The call that hurt them most came with three seconds left in the third period, when Ryan Smyth redirected a point shot by Jack Johnson into the net. Referee Eric Furlatt immediately waved it off on the grounds Smyth had his stick above the height of the crossbar when he batted the puck, and a lengthy review began that left the crowd at Scotiabank Place on edge.
In the end, NHL executives in Toronto found no evidence to justify overturning the call on the ice and had to let it stand. Jason Spezza's goal at 11:19 of the third period, generated when he jumped off the bench, steamed up the left side and faked around a flat-footed Matt Greene, held up as the winner.
"It was very close. And we took a lot of time hoping for more replays but none came," Colin Campbell, the NHL's senior vice president of hockey operations, said via e-mail.
"When these calls are made regarding high-sticked goals or allowed goals that may have seemed like a high stick we need conclusive [100%] to overturn these calls. We did not have enough video evidence to do this on this review."
The Kings, of course, contended that the goal should have counted but didn't blame robbery for their second loss on this four-game trip.
"We shot ourselves in the foot early on. We had some chances that we should have buried," Smyth said. "It shouldn't have come down to that."
It did, because their power play was one for five and is two for 25 in the last five games and because they again couldn't hold a lead.
They thought they turned a corner Saturday in Boston, when they gutted out a 4-3 shootout victory after surrendering a 3-0 lead. But the Senators, losers of three straight games, found the kind of resilience the Kings couldn't muster.
The Senators also victimized a defense that's desperately missing Willie Mitchell, who's expected to be out another month because of a fractured left wrist. Without his solid shutdown skills Greene, Drewiske and the sixth defenseman — Peter Harrold on Monday — have had to play bigger roles and haven't always been up to it.
"He made a nice move. I've got to stop that, though," Greene said of Spezza's goal. "If I want to play the minutes against a guy like that I've got to be better against him. So that third goal was completely my fault."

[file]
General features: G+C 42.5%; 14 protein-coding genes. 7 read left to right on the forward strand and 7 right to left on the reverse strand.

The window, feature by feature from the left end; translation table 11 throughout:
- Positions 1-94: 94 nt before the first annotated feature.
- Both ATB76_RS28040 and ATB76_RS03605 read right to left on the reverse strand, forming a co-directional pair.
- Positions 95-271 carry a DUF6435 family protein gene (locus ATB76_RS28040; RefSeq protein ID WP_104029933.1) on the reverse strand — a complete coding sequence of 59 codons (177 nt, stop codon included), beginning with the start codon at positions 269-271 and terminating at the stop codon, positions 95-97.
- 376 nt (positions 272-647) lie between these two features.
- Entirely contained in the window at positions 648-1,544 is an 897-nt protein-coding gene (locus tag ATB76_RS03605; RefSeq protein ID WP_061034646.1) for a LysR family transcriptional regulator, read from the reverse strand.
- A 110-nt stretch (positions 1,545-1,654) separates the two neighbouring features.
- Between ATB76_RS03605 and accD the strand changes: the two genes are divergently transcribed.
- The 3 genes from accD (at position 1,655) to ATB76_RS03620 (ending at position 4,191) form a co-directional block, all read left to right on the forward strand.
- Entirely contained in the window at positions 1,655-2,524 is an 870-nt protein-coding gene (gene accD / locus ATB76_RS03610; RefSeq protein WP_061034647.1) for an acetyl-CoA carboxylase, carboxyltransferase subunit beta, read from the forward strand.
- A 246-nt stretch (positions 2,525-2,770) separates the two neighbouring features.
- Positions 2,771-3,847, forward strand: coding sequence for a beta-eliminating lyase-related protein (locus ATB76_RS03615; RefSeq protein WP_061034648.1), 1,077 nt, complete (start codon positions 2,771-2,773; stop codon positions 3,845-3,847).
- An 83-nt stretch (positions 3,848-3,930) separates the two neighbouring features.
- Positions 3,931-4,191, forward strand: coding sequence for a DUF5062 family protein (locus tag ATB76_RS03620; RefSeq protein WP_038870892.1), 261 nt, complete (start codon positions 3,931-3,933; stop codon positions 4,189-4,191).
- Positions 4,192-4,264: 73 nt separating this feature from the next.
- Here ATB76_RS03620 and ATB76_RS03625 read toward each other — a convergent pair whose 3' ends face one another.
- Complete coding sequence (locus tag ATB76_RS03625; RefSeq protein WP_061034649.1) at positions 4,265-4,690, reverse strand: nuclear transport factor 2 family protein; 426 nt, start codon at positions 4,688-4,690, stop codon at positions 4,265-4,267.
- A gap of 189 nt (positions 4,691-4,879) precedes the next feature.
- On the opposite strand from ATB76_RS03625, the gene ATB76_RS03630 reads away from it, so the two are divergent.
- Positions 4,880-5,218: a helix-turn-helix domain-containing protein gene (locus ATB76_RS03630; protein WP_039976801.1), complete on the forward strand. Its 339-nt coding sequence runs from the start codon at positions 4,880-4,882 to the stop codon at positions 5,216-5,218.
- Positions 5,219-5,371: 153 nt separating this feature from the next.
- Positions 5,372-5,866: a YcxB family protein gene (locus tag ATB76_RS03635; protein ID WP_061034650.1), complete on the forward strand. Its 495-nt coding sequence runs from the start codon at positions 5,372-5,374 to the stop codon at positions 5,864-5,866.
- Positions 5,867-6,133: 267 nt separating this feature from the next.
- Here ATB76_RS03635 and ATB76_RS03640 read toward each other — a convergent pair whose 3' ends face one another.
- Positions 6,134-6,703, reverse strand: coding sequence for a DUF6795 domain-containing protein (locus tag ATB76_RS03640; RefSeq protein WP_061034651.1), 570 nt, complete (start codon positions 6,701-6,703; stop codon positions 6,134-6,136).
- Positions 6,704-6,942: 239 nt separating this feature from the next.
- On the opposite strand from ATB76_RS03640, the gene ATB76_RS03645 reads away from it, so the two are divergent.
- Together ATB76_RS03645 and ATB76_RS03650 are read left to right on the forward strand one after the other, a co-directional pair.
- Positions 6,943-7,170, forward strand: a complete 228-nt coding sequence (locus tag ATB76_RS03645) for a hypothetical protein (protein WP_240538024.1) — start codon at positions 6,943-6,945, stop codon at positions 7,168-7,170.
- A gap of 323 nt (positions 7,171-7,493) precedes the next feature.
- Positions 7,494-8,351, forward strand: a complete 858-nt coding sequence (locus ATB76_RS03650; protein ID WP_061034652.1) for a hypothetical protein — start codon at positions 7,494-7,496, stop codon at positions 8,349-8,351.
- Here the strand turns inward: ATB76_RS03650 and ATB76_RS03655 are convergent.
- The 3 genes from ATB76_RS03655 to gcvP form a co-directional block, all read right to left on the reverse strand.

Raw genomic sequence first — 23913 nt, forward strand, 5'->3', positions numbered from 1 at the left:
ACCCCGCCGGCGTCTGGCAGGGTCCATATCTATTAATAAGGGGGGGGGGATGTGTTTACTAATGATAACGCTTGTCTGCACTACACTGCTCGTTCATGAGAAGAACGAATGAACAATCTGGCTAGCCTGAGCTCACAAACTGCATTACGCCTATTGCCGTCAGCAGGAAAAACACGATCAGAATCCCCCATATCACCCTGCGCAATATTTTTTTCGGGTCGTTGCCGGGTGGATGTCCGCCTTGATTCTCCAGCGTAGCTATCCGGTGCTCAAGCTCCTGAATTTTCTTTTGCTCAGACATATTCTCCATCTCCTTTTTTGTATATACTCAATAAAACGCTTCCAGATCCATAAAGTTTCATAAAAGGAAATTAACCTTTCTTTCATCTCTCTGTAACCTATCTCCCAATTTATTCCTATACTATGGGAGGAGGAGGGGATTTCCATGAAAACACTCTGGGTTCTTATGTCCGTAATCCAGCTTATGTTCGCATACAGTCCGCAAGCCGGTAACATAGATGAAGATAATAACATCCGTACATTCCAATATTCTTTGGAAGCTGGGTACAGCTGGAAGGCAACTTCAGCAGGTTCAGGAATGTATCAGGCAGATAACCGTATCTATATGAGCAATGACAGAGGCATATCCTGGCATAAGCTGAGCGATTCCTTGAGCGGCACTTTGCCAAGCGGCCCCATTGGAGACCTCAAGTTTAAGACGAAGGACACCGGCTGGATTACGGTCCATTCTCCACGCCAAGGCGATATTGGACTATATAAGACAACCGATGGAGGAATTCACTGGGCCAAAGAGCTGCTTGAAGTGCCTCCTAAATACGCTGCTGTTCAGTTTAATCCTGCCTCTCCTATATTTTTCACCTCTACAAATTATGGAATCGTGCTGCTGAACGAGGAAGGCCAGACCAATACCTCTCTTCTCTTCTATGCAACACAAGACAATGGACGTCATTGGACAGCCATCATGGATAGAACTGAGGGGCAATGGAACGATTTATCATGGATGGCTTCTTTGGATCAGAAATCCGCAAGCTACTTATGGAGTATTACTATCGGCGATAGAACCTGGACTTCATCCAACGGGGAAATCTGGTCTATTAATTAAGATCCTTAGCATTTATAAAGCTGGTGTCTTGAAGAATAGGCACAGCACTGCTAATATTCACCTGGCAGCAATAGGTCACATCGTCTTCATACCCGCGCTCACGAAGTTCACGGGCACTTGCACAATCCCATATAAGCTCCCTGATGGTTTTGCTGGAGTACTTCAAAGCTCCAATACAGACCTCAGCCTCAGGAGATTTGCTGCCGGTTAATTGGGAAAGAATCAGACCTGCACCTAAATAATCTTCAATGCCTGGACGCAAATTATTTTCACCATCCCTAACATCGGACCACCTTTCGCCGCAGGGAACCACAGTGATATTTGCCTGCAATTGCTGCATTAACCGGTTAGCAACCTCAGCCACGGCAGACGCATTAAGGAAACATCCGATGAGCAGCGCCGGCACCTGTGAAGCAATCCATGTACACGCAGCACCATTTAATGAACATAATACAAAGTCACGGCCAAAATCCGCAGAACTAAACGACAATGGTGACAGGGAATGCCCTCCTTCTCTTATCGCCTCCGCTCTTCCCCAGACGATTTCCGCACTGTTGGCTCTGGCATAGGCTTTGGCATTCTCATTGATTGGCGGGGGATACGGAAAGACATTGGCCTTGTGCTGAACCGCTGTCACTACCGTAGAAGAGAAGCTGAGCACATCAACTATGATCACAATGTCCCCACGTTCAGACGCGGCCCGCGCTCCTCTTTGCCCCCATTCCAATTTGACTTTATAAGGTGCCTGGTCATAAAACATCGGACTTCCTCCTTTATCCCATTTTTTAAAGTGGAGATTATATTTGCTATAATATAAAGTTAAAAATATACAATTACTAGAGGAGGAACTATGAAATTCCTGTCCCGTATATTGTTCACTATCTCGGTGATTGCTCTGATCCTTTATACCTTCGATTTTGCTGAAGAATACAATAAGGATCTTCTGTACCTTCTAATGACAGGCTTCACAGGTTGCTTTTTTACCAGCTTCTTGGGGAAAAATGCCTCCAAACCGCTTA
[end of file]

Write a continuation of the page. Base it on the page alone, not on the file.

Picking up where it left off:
When they won, they won as a team. Now 13-7 overall and 5-6 on the road, they're faltering as a group too.
Kopitar's unassisted goal at 16:17 of the first period, made possible when he intercepted a terrible pass by Spezza, matched a power-play blast by Alexei Kovalev at the 10-minute mark that was the Russian winger's 1,000th NHL point.
The Kings thought they took the lead with 44.2 seconds left in the period on a close-in shot by Wayne Simmonds. However, the officials waved it off, ruling the puck crossed the goal line after the net was dislodged. They couldn't take into account what appeared to be a deliberate grab by Ottawa's Matt Carkner to lift the net out of position because that's not reviewable.
"It was a real quick play and it would have been great at the time but we had plenty of opportunities to get it back," Kings Coach Terry Murray said. "We're not taking advantage of those situations right now."
Smyth gave the Kings an uncontested 2-1 lead at 7:52 of the second period with a power-play redirection of a shot by Justin Williams, but Milan Michalek brought the Senators even at 19:04. Daniel Alfredsson took the puck from Jack Johnson, spun the Kings defenseman around like a top and fed Michalek for a quick shot.
The Kings wasted a power play that carried over from the second period to the third and another advantage they gained at 14:04 of the third. That left them at the mercy of the hockey gods.
"We're letting teams back in it where last year we weren't. Killer instinct or whatever it is, I don't know what it is right now," Greene said. "It's just not working and we've got to find that part of our game."